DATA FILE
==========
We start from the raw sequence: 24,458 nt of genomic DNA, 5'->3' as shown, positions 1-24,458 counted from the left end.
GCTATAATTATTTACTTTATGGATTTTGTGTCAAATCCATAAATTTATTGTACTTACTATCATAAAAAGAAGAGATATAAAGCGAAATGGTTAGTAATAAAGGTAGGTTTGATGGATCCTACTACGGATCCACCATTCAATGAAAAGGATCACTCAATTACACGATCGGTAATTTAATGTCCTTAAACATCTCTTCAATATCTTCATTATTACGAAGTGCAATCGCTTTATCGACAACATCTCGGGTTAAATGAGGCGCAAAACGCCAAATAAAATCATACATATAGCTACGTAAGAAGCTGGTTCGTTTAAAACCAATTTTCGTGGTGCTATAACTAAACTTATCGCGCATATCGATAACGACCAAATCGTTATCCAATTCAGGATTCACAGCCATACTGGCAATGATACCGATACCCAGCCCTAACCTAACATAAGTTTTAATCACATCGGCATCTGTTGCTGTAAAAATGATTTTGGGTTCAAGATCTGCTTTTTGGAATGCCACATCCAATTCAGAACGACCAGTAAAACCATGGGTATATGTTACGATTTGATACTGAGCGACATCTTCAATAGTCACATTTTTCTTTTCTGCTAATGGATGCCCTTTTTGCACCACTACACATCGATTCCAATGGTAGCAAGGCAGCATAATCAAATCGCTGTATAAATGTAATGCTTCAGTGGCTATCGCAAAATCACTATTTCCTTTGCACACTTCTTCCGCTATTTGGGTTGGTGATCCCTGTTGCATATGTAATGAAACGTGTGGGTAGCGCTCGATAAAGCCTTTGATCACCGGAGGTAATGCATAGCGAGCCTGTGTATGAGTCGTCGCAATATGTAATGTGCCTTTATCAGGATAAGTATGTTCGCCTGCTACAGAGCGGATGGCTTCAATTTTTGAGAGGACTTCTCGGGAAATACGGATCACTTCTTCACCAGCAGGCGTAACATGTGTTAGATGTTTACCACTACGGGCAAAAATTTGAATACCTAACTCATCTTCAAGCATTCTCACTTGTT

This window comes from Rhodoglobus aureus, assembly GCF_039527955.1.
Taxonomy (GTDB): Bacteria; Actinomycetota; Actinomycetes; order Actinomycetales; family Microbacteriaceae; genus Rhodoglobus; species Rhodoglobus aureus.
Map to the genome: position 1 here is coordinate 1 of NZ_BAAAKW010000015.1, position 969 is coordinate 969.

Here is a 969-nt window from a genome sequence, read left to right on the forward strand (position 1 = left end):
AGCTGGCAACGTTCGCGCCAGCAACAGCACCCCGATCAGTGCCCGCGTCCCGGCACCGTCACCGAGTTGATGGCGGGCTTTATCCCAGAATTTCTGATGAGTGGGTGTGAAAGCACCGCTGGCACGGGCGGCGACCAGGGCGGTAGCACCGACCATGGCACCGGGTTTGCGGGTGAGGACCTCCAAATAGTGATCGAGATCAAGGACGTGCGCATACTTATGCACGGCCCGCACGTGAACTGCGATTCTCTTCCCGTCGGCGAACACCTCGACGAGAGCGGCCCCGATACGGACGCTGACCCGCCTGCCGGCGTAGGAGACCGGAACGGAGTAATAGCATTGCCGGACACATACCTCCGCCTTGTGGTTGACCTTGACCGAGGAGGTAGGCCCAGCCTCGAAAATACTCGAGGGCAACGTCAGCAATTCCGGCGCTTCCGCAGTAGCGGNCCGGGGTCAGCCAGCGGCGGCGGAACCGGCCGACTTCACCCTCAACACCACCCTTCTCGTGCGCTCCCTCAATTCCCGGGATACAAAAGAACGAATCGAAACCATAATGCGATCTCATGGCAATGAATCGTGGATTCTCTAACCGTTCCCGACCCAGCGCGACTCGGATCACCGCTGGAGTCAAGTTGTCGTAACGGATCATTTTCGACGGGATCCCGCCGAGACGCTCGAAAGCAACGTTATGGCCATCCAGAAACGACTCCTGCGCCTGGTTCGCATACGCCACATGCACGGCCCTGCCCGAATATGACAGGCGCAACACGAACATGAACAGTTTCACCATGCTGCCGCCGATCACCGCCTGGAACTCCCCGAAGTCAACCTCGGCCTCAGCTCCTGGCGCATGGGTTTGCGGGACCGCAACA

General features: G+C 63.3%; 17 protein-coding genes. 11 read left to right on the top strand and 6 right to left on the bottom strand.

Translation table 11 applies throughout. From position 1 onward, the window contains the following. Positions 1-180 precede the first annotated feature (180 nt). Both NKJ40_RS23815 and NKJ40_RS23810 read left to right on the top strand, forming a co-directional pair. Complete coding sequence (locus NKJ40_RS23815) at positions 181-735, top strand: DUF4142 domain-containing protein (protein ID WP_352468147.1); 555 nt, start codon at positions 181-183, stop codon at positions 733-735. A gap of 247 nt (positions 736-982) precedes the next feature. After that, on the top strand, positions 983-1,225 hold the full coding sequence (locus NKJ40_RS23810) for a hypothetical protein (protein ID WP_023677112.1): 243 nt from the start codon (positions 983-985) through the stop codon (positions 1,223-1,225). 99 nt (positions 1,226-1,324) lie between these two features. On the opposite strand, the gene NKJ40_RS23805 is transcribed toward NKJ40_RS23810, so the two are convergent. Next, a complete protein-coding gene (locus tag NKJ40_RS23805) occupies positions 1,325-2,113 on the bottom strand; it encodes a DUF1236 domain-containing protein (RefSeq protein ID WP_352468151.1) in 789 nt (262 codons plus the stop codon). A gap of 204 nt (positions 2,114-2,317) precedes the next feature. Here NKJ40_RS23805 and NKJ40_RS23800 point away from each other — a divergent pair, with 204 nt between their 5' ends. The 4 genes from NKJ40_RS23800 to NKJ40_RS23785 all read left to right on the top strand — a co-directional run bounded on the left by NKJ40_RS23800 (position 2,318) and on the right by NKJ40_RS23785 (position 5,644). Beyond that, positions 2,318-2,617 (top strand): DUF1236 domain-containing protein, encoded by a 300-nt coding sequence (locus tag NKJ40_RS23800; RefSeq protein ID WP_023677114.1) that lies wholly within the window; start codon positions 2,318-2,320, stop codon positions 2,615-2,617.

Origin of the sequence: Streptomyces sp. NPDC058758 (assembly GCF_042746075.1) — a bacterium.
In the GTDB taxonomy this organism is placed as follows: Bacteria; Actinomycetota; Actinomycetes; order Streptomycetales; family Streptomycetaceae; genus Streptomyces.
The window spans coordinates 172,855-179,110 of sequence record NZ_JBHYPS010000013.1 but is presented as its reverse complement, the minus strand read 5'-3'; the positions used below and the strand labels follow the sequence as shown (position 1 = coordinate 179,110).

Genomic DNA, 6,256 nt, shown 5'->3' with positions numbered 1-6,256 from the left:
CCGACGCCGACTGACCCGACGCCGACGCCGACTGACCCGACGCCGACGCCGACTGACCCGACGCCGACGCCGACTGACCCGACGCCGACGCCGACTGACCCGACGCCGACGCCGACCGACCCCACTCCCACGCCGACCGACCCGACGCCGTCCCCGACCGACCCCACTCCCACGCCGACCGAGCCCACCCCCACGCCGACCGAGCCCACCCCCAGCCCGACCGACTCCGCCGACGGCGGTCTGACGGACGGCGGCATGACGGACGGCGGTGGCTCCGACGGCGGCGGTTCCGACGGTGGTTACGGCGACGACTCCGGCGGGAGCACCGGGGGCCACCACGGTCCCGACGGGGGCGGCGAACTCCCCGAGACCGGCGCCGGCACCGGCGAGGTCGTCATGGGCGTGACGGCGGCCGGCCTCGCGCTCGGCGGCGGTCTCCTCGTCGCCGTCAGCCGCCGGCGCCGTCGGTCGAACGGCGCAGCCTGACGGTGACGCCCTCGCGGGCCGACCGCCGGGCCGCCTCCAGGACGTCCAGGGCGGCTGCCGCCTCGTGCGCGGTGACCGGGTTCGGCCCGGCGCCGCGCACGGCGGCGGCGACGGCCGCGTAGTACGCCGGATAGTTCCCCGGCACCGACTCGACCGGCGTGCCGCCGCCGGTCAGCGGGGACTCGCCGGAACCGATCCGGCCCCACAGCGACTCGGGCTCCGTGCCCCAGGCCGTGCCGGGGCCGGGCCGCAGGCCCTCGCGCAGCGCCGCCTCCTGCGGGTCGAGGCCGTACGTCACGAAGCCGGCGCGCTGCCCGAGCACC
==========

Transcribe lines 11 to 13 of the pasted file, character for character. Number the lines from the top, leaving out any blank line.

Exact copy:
In the GTDB taxonomy this organism is placed as follows: Bacteria; Actinomycetota; Actinomycetes; order Streptomycetales; family Streptomycetaceae; genus Streptomyces.
The window spans coordinates 172,855-179,110 of sequence record NZ_JBHYPS010000013.1 but is presented as its reverse complement, the minus strand read 5'-3'; the positions used below and the strand labels follow the sequence as shown (position 1 = coordinate 179,110).

Genomic DNA, 6,256 nt, shown 5'->3' with positions numbered 1-6,256 from the left: